Studies by us show that substances in the mucosal fluid of women with BV can stimulate myeloid cells to secrete several cytokines including IL-8 while fluids from women with healthy microbiota are much less stimulatory27,28 (Fig. 1). Previous studies using cell lines expressing TLR2 showed that some of the stimulatory products in BV mucosal fluids activated cells through this receptor.28 To determine whether stimulation through either TLR2 or TLR4 was predominant, antibodies to TLR2 or TLR4 were added to cultures. Antibody to TLR2 only slightly reduced stimulation of the myeloid cell line while antibody to TLR4 reduced IL-8 production by 30–60% (Fig. 1). These results indicate that while there are some TLR2 ligands present in BV, stimulation through TLR4 is stronger. However, these results also suggest that TLR2 and TLR4 ligands may not account for all the stimulatory substances in BV mucosal fluids.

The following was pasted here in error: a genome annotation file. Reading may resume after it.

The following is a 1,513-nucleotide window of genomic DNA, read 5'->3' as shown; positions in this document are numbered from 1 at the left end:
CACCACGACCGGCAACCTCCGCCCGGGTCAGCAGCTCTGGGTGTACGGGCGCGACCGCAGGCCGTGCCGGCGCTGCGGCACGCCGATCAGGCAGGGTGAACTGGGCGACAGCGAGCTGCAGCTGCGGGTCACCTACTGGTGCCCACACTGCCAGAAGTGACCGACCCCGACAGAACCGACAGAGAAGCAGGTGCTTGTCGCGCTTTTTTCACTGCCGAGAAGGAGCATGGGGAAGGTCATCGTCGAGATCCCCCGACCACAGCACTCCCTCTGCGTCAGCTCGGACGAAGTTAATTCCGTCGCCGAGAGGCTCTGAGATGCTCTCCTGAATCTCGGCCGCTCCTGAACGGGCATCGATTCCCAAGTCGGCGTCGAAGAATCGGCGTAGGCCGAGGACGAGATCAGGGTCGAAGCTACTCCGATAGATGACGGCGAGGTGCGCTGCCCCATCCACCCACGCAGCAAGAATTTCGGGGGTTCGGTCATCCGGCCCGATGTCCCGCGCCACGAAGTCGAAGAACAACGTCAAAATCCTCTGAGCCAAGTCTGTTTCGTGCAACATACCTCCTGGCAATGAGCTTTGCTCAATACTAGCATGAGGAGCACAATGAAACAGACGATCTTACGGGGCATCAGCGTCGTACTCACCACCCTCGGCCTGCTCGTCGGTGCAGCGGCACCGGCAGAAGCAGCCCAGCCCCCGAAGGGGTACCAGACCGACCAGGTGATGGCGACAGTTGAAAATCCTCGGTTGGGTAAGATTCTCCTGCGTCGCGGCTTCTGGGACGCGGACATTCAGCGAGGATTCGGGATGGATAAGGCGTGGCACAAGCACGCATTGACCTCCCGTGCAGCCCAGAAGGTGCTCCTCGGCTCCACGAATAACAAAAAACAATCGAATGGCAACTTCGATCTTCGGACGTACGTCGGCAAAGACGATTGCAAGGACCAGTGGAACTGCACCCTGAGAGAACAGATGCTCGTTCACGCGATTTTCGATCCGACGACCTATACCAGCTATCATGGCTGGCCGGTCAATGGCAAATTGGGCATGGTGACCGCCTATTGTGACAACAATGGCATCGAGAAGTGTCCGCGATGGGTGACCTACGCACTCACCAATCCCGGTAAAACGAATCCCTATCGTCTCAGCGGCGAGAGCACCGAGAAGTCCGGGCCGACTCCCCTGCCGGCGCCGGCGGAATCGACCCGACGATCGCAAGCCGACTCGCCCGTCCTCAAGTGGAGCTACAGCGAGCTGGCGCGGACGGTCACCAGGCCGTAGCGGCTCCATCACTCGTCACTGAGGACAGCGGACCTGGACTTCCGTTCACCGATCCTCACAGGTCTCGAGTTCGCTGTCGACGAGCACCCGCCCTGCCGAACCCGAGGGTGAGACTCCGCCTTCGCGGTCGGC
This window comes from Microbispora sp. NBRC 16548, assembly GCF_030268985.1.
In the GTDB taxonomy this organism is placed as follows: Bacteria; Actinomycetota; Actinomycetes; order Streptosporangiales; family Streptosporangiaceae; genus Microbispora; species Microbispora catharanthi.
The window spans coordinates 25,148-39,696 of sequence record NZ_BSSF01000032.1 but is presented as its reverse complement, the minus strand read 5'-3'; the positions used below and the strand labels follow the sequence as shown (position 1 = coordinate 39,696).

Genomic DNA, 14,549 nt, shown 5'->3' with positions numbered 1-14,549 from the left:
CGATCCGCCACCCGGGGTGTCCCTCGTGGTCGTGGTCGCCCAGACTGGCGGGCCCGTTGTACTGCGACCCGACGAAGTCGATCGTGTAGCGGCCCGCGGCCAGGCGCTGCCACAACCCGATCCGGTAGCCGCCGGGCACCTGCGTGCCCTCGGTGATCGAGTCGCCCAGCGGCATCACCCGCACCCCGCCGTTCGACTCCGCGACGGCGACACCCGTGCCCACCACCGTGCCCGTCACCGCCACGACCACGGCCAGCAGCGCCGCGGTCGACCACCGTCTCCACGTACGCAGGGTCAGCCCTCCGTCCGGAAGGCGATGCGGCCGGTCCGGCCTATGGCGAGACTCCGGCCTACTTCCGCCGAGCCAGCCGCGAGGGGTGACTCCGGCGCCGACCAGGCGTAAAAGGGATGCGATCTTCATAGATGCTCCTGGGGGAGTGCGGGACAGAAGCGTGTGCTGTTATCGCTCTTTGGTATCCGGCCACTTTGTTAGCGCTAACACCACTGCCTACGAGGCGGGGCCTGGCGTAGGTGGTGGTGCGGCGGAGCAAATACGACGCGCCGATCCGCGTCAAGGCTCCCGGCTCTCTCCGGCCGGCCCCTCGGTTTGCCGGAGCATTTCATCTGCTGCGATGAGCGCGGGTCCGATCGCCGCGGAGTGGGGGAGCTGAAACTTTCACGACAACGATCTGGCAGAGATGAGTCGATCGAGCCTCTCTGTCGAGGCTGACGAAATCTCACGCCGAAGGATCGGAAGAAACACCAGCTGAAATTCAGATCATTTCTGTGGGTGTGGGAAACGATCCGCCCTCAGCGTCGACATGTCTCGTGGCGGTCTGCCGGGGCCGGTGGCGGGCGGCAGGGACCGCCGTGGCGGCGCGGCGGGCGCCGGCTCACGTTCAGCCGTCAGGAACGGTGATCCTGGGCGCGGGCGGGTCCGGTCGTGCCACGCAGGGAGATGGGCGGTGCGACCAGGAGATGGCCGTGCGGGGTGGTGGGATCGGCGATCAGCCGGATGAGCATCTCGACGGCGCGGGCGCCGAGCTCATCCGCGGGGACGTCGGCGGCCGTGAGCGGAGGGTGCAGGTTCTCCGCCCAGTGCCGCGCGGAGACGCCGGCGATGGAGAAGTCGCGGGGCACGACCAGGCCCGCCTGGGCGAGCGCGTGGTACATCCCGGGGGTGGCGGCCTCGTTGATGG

In addition to TLR ligands, bacteria, especially anaerobes, produce large quantities of short chain fatty acids (SCFAs) in mucosal sites such as the gut29 and the female genital tract in BV30,31 (Fig. 2). These microbial products, which include acetic, butyric, and propionic acids, have been shown to play an important role in a wide array of immune responses, based largely on studies investigating the gut microflora. Those studies show that SCFAs modulate immune responses by inhibiting the production of proinflammatory cytokines, and by affecting immune cell migration and phagocytosis. Furthermore, these compounds are known to induce apoptosis in various cell types including neutrophils.32–38 In fact, due to its mostly anti-inflammatory effects on the immune system, butyric acid has long been used to treat inflammatory bowel disease (IBD).29
SCFAs are readily taken up by both non-ionic diffusion and active transport by cells.29 More recently, GPR43, a member of the G-protein-coupled receptor family, was shown to bind SCFAs.39,40 Interestingly, GPR43 is expressed on the surface of innate immune cells including neutrophils and monocytes,37,39,41,42 highlighting the important role that the SCFA and GPR43 interactions may play in innate immune responses.